(Chase later clarified that “the problem occurred inside the power plant and it wasn’t outlying areas.”)

At 3:52 p.m., the HPD posted again, half in jest: “We are all victims of squirrels who chew on things they shouldn’t. Crews are actively working on restoring power. If you can, check on your elderly neighbors, or those with very young children.”

(Chase later noted, “No, it was definitely not a squirrel this time.”)

At 4:38 p.m., the HPD offered a final post: “Power is being restored. Parts of the city are back online. You all should have power soon. Thank you for your patience!”

Facebook users wrote comments thanking the police department for posting updates and for the HPU crews who fixed the electricity issue. One person wrote, “Teachable ‘hour’ — check supply of candles, flashlights and batteries and maybe invest in a battery operated radio. Some really good music on. We are survivors.” But others pointed out that there was no still word about when the steam would turn on again.

HPU Commissioner Jeffrey Stokes commented on the police department’s last post: “Thank you HPD for keeping the FB socialites up to date! The HPU will be creating a fb page since this seems to be a quicker way to get information out! We did have our occurrence posted on the HPU website. As a commissioner I would like to thank all employees who worked very hard to restore services as quick as possible! Thank you to all the people of Hibbing for understanding and the positive comments!”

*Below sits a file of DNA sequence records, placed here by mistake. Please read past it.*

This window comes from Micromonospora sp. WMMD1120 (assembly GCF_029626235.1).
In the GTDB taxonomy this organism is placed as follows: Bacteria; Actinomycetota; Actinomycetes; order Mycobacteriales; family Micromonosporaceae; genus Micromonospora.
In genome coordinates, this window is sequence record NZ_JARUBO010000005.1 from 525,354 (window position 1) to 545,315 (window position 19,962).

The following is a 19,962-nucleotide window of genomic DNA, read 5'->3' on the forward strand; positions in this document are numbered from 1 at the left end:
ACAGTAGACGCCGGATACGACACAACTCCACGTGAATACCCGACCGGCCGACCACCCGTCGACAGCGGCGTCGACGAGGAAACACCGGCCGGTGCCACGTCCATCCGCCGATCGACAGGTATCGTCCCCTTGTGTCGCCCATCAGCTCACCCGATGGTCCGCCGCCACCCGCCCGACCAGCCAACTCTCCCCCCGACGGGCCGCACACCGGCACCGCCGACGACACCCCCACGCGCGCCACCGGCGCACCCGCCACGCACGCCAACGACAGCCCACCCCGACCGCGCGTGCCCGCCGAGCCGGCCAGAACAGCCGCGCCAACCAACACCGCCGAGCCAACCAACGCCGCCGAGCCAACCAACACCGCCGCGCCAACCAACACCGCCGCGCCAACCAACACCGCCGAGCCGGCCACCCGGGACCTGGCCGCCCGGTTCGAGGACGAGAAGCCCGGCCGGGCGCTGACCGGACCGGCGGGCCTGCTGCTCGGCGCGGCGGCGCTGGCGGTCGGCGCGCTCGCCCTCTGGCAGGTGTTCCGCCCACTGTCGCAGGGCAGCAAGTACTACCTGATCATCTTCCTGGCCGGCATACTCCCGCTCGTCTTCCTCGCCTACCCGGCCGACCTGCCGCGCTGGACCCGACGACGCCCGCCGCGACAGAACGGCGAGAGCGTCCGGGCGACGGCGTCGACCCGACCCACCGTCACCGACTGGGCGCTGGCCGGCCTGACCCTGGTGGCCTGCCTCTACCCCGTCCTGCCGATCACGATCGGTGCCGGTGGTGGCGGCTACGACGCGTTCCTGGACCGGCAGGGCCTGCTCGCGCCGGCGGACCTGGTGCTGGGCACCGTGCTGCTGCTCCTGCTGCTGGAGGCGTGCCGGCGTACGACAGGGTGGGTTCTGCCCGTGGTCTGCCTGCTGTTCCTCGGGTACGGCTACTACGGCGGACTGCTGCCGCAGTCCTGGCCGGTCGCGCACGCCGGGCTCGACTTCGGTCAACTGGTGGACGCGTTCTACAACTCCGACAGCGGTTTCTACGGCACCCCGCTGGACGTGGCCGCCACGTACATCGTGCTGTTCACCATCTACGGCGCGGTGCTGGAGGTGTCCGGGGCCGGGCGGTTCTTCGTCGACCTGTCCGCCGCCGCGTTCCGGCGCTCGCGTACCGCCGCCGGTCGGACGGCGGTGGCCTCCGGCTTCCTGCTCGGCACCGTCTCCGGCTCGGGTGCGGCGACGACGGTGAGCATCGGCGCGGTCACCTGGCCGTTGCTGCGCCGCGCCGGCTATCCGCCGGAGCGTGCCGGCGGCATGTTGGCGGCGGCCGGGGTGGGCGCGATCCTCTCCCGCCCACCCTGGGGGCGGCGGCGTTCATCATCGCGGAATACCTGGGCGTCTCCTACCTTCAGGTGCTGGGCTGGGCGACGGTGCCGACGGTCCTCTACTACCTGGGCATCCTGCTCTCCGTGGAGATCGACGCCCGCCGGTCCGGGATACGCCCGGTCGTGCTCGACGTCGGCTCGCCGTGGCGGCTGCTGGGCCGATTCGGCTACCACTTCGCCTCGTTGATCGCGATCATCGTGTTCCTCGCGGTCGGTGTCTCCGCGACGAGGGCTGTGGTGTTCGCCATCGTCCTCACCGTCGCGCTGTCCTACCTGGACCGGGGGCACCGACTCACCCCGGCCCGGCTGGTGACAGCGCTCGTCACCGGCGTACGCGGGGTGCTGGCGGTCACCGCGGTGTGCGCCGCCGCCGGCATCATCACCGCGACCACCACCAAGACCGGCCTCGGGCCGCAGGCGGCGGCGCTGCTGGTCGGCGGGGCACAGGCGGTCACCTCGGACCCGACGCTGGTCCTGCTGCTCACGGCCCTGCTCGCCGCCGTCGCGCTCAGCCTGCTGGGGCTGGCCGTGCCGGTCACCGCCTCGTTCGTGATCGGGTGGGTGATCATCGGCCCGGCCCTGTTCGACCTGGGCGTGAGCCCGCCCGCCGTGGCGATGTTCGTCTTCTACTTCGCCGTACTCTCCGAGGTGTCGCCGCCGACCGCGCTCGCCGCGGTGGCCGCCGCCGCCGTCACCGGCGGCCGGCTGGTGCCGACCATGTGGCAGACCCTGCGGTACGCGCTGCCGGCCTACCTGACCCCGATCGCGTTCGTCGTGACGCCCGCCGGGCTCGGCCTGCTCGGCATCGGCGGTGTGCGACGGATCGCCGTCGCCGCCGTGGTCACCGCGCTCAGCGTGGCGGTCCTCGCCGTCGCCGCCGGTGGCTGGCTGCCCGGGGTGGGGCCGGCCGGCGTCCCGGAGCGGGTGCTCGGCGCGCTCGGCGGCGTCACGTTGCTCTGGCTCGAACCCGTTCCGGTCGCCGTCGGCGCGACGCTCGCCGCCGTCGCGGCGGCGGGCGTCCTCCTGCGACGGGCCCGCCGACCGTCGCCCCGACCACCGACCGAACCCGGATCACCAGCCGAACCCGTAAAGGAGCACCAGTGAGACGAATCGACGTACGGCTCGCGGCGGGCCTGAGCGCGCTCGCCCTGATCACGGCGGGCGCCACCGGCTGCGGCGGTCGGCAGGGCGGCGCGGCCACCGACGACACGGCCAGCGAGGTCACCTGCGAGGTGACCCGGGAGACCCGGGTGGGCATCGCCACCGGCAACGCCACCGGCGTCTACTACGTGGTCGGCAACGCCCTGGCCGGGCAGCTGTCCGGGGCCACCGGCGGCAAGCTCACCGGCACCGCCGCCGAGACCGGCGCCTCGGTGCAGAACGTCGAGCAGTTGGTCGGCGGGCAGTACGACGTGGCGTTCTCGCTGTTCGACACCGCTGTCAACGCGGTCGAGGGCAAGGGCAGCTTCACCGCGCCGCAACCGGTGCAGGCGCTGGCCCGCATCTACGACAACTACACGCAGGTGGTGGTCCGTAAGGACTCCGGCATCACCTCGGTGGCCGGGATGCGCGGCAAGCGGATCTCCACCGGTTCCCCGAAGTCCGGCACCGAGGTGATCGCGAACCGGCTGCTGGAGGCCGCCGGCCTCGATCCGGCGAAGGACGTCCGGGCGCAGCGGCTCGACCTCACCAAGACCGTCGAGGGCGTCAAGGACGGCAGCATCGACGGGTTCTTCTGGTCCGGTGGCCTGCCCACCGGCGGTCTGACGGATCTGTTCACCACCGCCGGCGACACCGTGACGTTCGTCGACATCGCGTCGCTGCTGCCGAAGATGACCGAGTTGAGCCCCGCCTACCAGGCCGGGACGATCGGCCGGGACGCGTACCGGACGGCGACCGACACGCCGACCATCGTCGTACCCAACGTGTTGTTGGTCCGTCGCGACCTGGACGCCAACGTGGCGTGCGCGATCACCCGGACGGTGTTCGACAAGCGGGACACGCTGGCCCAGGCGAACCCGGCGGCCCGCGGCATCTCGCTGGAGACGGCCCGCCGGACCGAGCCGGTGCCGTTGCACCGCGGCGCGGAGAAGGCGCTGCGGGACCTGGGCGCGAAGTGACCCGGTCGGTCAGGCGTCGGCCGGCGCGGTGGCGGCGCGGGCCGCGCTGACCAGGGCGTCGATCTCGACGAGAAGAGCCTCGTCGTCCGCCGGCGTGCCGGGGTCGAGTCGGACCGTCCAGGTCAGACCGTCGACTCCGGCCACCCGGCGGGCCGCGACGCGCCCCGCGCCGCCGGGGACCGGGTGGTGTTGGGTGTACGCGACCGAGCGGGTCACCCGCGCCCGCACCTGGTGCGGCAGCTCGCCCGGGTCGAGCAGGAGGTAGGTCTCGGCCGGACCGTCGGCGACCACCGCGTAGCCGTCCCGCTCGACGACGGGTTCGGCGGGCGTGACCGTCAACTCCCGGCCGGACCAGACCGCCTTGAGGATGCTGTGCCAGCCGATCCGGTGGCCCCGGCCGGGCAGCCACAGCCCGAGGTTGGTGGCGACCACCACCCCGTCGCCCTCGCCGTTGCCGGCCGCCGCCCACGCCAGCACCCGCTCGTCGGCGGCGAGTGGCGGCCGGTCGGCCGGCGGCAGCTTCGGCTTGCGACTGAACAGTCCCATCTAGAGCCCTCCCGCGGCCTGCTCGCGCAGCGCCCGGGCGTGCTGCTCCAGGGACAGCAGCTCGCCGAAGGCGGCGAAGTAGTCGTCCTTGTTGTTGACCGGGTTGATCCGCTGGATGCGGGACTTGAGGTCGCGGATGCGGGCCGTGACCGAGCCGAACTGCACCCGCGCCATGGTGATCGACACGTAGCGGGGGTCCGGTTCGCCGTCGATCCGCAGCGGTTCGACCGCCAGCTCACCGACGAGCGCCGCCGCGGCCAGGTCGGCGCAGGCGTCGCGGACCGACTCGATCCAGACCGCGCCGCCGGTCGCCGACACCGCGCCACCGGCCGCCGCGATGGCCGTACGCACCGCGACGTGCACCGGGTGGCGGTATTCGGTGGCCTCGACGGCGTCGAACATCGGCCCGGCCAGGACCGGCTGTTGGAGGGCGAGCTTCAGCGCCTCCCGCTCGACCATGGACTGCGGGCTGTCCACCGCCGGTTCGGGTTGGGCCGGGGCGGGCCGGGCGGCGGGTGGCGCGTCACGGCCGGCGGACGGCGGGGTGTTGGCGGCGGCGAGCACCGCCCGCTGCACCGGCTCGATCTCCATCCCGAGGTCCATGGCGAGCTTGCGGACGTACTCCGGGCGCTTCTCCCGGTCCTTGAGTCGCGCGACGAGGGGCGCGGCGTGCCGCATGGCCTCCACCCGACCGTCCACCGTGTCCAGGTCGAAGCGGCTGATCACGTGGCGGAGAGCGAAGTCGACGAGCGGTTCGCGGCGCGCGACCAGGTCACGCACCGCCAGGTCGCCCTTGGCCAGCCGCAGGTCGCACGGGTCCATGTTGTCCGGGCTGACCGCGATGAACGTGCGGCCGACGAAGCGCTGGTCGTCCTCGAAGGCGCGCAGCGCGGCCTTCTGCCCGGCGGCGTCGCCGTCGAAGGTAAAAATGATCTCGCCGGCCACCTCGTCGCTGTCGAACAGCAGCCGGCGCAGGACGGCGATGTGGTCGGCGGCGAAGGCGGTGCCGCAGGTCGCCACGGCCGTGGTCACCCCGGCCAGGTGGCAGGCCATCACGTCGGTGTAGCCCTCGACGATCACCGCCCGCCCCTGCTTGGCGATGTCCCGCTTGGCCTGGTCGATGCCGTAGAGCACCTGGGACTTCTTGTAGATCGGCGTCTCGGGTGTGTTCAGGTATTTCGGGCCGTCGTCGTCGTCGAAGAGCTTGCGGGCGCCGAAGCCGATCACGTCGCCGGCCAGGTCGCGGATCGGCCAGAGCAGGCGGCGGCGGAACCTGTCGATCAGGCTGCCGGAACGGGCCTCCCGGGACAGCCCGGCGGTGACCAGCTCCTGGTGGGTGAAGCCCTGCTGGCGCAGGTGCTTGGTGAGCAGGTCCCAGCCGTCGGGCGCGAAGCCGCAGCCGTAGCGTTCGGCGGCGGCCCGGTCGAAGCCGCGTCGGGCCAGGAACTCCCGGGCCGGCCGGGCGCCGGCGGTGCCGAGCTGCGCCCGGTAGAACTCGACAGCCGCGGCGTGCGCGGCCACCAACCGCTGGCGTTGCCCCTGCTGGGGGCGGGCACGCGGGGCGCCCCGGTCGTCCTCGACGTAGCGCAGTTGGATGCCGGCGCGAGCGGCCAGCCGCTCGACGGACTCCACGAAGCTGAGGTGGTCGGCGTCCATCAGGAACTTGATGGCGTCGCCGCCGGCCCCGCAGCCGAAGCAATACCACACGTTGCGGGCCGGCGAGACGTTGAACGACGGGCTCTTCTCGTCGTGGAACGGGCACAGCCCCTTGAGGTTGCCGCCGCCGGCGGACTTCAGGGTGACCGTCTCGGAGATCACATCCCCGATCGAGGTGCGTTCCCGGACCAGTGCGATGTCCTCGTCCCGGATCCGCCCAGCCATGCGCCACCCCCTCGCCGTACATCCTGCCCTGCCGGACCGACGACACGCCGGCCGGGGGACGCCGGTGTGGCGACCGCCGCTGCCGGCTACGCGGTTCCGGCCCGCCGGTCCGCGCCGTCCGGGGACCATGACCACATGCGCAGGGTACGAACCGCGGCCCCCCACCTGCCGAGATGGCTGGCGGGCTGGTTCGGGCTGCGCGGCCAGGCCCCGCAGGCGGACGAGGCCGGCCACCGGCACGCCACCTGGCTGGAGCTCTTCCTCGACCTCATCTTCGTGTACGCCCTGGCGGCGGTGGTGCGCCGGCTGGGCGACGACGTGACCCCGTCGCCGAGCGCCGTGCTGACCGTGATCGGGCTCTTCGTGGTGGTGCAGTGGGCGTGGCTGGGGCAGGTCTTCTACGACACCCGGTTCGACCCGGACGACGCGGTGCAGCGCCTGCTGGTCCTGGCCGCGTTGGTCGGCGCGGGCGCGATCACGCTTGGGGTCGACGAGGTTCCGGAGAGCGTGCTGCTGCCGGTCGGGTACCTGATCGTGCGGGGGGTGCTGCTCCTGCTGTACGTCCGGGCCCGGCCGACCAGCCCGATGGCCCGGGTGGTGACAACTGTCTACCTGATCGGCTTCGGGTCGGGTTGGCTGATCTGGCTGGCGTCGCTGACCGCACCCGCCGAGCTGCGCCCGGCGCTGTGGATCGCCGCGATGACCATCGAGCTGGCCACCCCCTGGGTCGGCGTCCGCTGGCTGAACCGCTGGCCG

Stokes continued, “I feel compelled to say something about the negative comments made by a previous commissioner. You sound very bitter when you post your negative comments like the ones you did and do on FB! Thanks again to the wonderful community!”

Former HPU Commissioner Larry McGuire previously posted comments on the lack of available information from the utility, “It was understanding [sic] we resolved this recurring problem last year when we had this same issues. Here’s hoping the Commission demands some resolution!”

At 6:50 p.m. Saturday, Hautala sent an email to the HDT that described how the “blown fuse caused a main circuit breaker to open causing the power to be interrupted for the majority of Hibbing Public Utilities electrical customers.” He added, “The electrical breaker opening also caused the power plant to stop steam production, thus our steam customers were also impacted.”

Hautala finalized his email by writing, “An excellent work done by everyone involved in the emergency event response from plant operations, plant maintenance, electrical linecrew, customer support, and the other utility crews.”

He later noted that personnel would be discussing their customer update methods on Wednesday this week.

Chase explained that crews would be taking time to review what “went well and what didn’t go so well.” The hope is to reduce response times in the future. He also asked that the public, when possible, use the utility company’s website rather than calling. “With the Saturday situation, we knew that the power was out and it was all hands on deck to get the power restored,” Chase said. “Some people have to call, but the website is the best way to go.”